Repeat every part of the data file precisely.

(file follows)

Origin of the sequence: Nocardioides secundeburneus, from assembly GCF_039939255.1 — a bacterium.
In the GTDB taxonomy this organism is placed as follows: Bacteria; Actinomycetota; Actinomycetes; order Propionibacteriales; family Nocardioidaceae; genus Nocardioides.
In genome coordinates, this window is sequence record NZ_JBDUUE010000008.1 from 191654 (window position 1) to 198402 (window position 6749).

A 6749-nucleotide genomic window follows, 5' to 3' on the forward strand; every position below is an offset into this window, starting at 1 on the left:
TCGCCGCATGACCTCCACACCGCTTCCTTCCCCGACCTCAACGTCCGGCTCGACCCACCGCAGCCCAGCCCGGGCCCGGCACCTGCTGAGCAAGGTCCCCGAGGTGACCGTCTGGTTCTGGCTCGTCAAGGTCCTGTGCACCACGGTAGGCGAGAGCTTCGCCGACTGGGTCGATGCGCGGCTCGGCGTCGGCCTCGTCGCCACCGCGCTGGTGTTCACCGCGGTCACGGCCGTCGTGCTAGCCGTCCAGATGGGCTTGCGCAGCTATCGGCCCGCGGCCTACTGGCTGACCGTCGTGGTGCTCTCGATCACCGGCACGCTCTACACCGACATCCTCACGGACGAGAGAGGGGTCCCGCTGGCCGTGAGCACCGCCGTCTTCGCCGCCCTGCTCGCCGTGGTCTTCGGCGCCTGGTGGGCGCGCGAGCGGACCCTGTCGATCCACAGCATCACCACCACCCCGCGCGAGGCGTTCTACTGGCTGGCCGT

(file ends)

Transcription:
Origin of the sequence: Nocardioides secundeburneus, from assembly GCF_039939255.1 — a bacterium.
In the GTDB taxonomy this organism is placed as follows: Bacteria; Actinomycetota; Actinomycetes; order Propionibacteriales; family Nocardioidaceae; genus Nocardioides.
In genome coordinates, this window is sequence record NZ_JBDUUE010000008.1 from 191654 (window position 1) to 198402 (window position 6749).

A 6749-nucleotide genomic window follows, 5' to 3' on the forward strand; every position below is an offset into this window, starting at 1 on the left:
TCGCCGCATGACCTCCACACCGCTTCCTTCCCCGACCTCAACGTCCGGCTCGACCCACCGCAGCCCAGCCCGGGCCCGGCACCTGCTGAGCAAGGTCCCCGAGGTGACCGTCTGGTTCTGGCTCGTCAAGGTCCTGTGCACCACGGTAGGCGAGAGCTTCGCCGACTGGGTCGATGCGCGGCTCGGCGTCGGCCTCGTCGCCACCGCGCTGGTGTTCACCGCGGTCACGGCCGTCGTGCTAGCCGTCCAGATGGGCTTGCGCAGCTATCGGCCCGCGGCCTACTGGCTGACCGTCGTGGTGCTCTCGATCACCGGCACGCTCTACACCGACATCCTCACGGACGAGAGAGGGGTCCCGCTGGCCGTGAGCACCGCCGTCTTCGCCGCCCTGCTCGCCGTGGTCTTCGGCGCCTGGTGGGCGCGCGAGCGGACCCTGTCGATCCACAGCATCACCACCACCCCGCGCGAGGCGTTCTACTGGCTGGCCGT